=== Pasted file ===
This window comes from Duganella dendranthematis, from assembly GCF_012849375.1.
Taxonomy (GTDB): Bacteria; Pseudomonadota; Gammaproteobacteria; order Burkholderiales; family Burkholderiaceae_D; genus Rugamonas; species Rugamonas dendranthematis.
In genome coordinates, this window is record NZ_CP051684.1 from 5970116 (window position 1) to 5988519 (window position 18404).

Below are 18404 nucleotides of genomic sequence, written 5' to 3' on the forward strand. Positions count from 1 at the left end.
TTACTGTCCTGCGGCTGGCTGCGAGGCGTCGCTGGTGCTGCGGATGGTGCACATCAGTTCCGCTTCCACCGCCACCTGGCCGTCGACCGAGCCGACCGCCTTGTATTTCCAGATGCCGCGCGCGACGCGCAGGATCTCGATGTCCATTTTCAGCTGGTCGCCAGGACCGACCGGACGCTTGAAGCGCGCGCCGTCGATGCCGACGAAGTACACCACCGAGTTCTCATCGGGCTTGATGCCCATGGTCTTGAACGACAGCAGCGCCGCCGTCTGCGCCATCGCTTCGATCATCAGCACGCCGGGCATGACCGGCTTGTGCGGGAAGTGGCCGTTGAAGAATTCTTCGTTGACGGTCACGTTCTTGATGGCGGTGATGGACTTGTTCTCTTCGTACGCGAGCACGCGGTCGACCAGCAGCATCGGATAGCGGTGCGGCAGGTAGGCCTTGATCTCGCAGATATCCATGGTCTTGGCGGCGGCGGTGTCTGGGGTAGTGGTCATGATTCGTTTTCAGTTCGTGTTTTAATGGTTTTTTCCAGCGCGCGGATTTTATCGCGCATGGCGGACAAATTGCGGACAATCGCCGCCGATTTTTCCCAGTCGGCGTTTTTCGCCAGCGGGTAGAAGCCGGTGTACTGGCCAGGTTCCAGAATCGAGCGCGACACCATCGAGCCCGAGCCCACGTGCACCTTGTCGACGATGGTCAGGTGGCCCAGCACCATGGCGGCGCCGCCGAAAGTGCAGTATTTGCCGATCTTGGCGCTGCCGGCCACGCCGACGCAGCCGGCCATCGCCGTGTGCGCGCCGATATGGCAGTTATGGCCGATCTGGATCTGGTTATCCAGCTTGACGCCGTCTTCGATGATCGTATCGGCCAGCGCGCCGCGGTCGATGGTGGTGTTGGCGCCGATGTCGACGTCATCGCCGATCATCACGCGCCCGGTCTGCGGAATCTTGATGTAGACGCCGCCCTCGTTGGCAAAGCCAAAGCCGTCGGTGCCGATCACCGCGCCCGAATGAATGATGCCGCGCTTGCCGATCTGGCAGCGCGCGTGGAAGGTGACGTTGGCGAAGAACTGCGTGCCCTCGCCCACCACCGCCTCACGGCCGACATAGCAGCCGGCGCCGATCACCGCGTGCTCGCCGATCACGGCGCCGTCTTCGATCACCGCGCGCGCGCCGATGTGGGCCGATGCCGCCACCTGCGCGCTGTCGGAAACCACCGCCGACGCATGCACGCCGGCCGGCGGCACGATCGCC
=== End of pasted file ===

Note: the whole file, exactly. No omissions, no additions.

This window comes from Duganella dendranthematis, from assembly GCF_012849375.1.
Taxonomy (GTDB): Bacteria; Pseudomonadota; Gammaproteobacteria; order Burkholderiales; family Burkholderiaceae_D; genus Rugamonas; species Rugamonas dendranthematis.
In genome coordinates, this window is record NZ_CP051684.1 from 5970116 (window position 1) to 5988519 (window position 18404).

Below are 18404 nucleotides of genomic sequence, written 5' to 3' on the forward strand. Positions count from 1 at the left end.
TTACTGTCCTGCGGCTGGCTGCGAGGCGTCGCTGGTGCTGCGGATGGTGCACATCAGTTCCGCTTCCACCGCCACCTGGCCGTCGACCGAGCCGACCGCCTTGTATTTCCAGATGCCGCGCGCGACGCGCAGGATCTCGATGTCCATTTTCAGCTGGTCGCCAGGACCGACCGGACGCTTGAAGCGCGCGCCGTCGATGCCGACGAAGTACACCACCGAGTTCTCATCGGGCTTGATGCCCATGGTCTTGAACGACAGCAGCGCCGCCGTCTGCGCCATCGCTTCGATCATCAGCACGCCGGGCATGACCGGCTTGTGCGGGAAGTGGCCGTTGAAGAATTCTTCGTTGACGGTCACGTTCTTGATGGCGGTGATGGACTTGTTCTCTTCGTACGCGAGCACGCGGTCGACCAGCAGCATCGGATAGCGGTGCGGCAGGTAGGCCTTGATCTCGCAGATATCCATGGTCTTGGCGGCGGCGGTGTCTGGGGTAGTGGTCATGATTCGTTTTCAGTTCGTGTTTTAATGGTTTTTTCCAGCGCGCGGATTTTATCGCGCATGGCGGACAAATTGCGGACAATCGCCGCCGATTTTTCCCAGTCGGCGTTTTTCGCCAGCGGGTAGAAGCCGGTGTACTGGCCAGGTTCCAGAATCGAGCGCGACACCATCGAGCCCGAGCCCACGTGCACCTTGTCGACGATGGTCAGGTGGCCCAGCACCATGGCGGCGCCGCCGAAAGTGCAGTATTTGCCGATCTTGGCGCTGCCGGCCACGCCGACGCAGCCGGCCATCGCCGTGTGCGCGCCGATATGGCAGTTATGGCCGATCTGGATCTGGTTATCCAGCTTGACGCCGTCTTCGATGATCGTATCGGCCAGCGCGCCGCGGTCGATGGTGGTGTTGGCGCCGATGTCGACGTCATCGCCGATCATCACGCGCCCGGTCTGCGGAATCTTGATGTAGACGCCGCCCTCGTTGGCAAAGCCAAAGCCGTCGGTGCCGATCACCGCGCCCGAATGAATGATGCCGCGCTTGCCGATCTGGCAGCGCGCGTGGAAGGTGACGTTGGCGAAGAACTGCGTGCCCTCGCCCACCACCGCCTCACGGCCGACATAGCAGCCGGCGCCGATCACCGCGTGCTCGCCGATCACGGCGCCGTCTTCGATCACCGCGCGCGCGCCGATGTGGGCCGATGCCGCCACCTGCGCGCTGTCGGAAACCACCGCCGACGCATGCACGCCGGCCGGCGGCACGATCGCC